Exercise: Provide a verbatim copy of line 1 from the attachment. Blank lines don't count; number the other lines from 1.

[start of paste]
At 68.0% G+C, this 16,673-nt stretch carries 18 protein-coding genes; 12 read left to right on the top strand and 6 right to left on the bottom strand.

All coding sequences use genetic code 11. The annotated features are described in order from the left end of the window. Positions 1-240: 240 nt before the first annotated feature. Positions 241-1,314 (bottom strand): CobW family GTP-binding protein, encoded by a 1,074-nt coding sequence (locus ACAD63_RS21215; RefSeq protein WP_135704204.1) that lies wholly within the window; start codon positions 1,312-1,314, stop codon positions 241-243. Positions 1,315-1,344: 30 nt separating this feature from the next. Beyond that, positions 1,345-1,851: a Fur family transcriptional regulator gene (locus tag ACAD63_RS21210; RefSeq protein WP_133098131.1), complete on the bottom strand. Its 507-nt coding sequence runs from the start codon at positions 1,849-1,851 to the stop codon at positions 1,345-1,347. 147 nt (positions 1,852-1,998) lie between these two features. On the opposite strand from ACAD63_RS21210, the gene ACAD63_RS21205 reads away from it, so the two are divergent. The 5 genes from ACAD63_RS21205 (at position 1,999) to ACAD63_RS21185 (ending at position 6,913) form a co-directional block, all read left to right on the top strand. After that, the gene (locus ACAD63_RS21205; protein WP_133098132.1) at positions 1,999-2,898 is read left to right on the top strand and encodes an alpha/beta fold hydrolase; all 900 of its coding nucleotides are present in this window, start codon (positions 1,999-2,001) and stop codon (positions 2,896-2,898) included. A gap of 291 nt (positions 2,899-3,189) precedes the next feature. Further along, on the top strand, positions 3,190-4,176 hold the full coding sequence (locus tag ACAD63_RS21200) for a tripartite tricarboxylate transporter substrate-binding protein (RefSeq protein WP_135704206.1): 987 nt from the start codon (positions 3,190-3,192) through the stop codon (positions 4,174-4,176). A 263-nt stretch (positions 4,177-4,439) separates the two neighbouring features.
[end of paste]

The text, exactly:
At 68.0% G+C, this 16,673-nt stretch carries 18 protein-coding genes; 12 read left to right on the top strand and 6 right to left on the bottom strand.